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Take a sip of Louisville history with the “big three” brewers

Fehr’s, Oertel’s, and Falls City dominated the Louisville beer scene back in the day.

A billboard advertises Fehr's XL Beer, with a clock above.

This billboard was located at the intersection of Barret Avenue and Broadway, where “It’s always Fehr weather.”

Photo courtesy Archives & Special Collections, University of Louisville

Louisville has a long + well-documented history with bourbon — it is the birthplace of bourbonism, after all — but it’s not the only thing that’s filled Louisvillian’s glass through the years.

Crack open a cold one as we take a look back at Louisville’s “big three” breweries from the 20th century.

Fehr’s

When prohibition began in 1920, Louisville’s favorite beer was Fehr’s XL — aka extra lager. Fehr’s began brewing in the Phoenix Hill neighborhood in 1872 and hit its peak over 70 years later in 1949. By 1964, though, it had reached the bottom of the glass and shut down. The final 7,000 gallons of the beer were poured down the drain so the dying brewery could avoid a large tax bill.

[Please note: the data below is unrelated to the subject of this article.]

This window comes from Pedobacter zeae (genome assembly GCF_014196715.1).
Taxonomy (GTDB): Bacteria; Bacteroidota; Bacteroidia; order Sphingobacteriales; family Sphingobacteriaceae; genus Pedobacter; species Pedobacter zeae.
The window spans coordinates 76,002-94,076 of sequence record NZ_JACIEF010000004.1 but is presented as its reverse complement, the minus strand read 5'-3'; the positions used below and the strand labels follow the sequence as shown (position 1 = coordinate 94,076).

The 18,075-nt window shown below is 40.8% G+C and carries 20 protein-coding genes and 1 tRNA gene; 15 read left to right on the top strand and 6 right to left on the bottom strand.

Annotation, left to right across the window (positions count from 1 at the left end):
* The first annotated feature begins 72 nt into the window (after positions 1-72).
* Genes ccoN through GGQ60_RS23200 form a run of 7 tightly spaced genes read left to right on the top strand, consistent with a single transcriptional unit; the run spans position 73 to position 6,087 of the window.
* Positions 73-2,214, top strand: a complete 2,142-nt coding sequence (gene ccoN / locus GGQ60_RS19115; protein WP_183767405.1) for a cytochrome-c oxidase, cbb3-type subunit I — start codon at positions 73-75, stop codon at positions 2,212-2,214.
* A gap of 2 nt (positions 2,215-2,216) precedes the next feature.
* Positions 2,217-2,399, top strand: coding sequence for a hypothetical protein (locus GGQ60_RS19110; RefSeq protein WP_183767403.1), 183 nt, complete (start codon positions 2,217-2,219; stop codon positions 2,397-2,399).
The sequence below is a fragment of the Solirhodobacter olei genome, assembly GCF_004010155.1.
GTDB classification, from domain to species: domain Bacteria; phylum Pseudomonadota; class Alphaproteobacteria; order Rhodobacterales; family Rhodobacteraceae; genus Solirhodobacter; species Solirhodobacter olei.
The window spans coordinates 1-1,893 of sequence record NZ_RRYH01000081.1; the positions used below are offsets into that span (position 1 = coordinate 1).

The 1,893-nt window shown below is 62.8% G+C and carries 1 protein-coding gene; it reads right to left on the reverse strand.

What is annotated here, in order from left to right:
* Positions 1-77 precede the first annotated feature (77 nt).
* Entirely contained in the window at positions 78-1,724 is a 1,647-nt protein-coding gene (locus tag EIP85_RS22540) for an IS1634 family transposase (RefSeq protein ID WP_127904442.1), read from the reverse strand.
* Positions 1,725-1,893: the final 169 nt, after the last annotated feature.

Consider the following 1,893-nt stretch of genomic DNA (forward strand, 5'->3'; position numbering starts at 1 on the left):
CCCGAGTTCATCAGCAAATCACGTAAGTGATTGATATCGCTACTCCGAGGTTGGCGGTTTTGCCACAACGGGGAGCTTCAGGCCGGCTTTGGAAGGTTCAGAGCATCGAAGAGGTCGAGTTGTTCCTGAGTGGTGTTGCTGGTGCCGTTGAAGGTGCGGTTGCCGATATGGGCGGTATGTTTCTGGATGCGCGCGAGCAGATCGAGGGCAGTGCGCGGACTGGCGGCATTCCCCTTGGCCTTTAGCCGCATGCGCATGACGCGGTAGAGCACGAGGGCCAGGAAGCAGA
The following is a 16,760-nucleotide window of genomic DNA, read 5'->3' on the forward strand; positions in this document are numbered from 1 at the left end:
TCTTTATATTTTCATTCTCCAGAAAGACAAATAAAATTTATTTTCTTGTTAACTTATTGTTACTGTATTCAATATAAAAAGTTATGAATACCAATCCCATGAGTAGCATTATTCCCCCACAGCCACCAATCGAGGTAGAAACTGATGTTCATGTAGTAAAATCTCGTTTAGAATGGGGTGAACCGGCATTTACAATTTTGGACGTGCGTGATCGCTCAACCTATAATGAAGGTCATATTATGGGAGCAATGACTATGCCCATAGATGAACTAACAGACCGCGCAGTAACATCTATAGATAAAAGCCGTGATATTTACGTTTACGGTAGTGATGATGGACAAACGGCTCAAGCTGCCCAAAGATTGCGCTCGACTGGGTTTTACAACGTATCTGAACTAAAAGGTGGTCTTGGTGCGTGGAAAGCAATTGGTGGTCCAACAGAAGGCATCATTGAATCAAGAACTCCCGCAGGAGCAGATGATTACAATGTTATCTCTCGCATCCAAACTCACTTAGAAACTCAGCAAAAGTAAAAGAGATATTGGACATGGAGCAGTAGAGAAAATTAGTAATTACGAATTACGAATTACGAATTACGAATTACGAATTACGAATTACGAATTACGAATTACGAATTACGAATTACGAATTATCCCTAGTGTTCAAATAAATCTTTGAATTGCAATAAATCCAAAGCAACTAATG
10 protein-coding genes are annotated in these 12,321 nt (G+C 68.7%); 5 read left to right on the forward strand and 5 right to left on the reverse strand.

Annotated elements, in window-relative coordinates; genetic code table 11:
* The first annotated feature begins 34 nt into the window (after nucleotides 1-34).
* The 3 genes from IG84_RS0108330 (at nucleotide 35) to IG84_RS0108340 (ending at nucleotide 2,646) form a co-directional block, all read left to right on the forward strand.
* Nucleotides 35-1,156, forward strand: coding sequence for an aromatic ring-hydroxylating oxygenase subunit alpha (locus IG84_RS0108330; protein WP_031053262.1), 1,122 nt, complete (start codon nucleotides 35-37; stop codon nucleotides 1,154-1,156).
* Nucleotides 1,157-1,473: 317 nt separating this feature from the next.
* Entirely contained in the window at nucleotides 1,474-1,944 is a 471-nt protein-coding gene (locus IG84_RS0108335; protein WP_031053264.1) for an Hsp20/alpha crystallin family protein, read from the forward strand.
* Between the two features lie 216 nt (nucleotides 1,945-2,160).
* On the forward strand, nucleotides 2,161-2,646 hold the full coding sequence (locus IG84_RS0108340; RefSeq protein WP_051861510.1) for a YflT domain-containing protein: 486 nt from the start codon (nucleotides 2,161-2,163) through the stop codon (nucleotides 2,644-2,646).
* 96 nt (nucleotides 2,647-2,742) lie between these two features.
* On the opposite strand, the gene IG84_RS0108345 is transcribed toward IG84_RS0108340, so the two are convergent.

The Fehr’s name was revived in 2019, and you can sip the same historic brew that was once Louisville’s favorite at Akasha Brewing in NuLu.

A grocery store display featuring Oertel's 92 beer, with boxes stacked decoratively.

This Oertel’s 92 display was located at a Kroger grocery at the intersection of 31st Street and Broadway.

Photo courtesy Archives & Special Collections, University of Louisville

Oertel’s

Originally known as the Butchertown Brewery, Oertel’s can trace its roots to 1865 at the intersection of Story Avenue and Webster Street — that’s where the Whirling Tiger is today. The brewery’s signature swig, a pale lager called Oertel’s 92, offered a “full measure of pure pleasure” until 1967 when Oertel’s brewed its last keg.

Back in 2014, Apocalypse Brew Works brought the Oertel’s name back to the Derby City market with Oertel’s 1912, a dark cream ale.

Falls City

This brewery was the first beverage maker to introduce a flat top, stay tab can — which is the way all canned beverages are sold today. Falls City was the last of Louisville’s “big three” to survive, remaining profitable all the way until 1977.

Today, the Falls City brand has been revived with 18 different brews, including a version of the aKentucky Common, a beer that’s long been associated with the Bluegrass — or should we say Brew-grass — state.

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